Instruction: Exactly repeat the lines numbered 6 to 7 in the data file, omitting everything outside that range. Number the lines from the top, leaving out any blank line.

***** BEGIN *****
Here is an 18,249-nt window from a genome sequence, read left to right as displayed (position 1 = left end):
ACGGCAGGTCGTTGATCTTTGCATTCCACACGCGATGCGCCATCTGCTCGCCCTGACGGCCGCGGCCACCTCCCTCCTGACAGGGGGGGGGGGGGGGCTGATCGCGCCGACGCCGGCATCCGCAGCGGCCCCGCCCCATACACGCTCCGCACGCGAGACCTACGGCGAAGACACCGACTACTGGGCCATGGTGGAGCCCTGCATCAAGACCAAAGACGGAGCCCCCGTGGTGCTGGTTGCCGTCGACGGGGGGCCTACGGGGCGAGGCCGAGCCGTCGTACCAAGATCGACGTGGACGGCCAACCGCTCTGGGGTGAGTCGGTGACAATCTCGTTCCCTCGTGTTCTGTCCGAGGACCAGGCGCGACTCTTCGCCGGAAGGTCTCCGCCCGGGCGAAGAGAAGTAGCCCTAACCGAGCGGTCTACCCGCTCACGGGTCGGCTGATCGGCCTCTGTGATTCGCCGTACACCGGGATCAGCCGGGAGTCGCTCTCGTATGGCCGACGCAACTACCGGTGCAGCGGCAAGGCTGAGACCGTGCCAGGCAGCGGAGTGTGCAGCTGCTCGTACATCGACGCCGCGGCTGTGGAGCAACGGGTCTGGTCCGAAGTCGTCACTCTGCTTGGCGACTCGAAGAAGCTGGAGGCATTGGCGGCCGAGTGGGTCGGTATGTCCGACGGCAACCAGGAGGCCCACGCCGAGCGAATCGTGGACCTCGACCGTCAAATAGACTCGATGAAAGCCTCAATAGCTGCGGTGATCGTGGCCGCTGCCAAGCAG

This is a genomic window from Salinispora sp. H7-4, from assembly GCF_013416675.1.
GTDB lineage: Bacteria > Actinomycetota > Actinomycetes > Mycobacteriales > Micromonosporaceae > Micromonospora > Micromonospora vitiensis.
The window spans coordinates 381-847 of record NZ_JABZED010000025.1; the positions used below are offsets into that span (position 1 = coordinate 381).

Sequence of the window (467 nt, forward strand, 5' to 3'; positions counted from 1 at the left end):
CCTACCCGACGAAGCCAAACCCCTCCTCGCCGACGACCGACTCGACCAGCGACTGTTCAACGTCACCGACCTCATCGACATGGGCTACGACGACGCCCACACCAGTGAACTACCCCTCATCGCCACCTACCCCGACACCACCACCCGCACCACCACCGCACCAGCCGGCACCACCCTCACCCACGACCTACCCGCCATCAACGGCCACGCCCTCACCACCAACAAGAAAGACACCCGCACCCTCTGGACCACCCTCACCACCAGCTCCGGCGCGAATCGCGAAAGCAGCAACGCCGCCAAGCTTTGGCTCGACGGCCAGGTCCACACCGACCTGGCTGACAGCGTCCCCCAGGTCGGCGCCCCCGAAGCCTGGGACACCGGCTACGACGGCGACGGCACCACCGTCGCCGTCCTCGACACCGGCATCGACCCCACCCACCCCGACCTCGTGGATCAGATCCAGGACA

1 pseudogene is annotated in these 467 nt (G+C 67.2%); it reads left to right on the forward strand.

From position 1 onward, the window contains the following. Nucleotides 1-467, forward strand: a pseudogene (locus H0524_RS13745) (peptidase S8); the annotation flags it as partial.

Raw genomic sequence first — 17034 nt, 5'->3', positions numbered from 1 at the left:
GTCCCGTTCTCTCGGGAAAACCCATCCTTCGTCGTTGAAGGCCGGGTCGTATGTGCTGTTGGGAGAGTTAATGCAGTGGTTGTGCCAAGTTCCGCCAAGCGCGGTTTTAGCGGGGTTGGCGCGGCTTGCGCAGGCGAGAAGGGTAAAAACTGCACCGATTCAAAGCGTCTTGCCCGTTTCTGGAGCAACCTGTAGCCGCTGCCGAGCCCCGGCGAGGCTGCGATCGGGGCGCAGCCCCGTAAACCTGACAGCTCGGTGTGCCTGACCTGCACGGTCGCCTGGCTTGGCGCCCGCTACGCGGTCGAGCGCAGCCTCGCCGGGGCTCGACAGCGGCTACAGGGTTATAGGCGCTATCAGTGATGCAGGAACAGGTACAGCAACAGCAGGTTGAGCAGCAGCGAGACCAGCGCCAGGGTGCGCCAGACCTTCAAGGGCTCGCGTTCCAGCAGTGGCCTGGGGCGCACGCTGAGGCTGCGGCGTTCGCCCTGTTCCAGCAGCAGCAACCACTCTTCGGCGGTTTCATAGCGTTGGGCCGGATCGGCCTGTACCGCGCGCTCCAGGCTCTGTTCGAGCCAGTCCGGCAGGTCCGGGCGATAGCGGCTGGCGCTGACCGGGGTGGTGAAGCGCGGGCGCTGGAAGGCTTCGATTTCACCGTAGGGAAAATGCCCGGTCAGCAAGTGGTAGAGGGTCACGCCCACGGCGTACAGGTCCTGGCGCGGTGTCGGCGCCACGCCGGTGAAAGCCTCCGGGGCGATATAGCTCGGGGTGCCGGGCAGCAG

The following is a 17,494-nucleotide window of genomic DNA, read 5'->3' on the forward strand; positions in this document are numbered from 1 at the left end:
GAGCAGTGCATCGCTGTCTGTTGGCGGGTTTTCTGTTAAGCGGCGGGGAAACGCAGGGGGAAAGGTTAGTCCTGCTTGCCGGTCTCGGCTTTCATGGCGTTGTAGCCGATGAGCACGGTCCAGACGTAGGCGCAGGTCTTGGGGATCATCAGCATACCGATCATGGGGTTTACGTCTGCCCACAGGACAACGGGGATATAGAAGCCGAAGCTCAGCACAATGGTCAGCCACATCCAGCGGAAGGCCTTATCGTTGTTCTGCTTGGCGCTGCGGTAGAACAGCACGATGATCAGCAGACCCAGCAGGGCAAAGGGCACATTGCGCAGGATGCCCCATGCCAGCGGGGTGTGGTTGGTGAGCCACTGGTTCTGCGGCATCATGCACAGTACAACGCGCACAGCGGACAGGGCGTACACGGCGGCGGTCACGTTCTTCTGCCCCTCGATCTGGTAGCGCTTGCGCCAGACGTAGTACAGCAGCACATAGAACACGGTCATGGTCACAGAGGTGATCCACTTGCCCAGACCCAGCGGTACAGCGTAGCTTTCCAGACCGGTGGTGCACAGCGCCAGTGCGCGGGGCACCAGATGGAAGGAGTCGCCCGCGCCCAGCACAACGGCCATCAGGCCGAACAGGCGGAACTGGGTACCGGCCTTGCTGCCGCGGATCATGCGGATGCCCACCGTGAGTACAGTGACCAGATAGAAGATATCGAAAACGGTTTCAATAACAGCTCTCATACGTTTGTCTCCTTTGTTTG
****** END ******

Sequence of the window (467 nt, forward strand, 5' to 3'; positions counted from 1 at the left end):
CCTACCCGACGAAGCCAAACCCCTCCTCGCCGACGACCGACTCGACCAGCGACTGTTCAACGTCACCGACCTCATCGACATGGGCTACGACGACGCCCACACCAGTGAACTACCCCTCATCGCCACCTACCCCGACACCACCACCCGCACCACCACCGCACCAGCCGGCACCACCCTCACCCACGACCTACCCGCCATCAACGGCCACGCCCTCACCACCAACAAGAAAGACACCCGCACCCTCTGGACCACCCTCACCACCAGCTCCGGCGCGAATCGCGAAAGCAGCAACGCCGCCAAGCTTTGGCTCGACGGCCAGGTCCACACCGACCTGGCTGACAGCGTCCCCCAGGTCGGCGCCCCCGAAGCCTGGGACACCGGCTACGACGGCGACGGCACCACCGTCGCCGTCCTCGACACCGGCATCGACCCCACCCACCCCGACCTCGTGGATCAGATCCAGGACA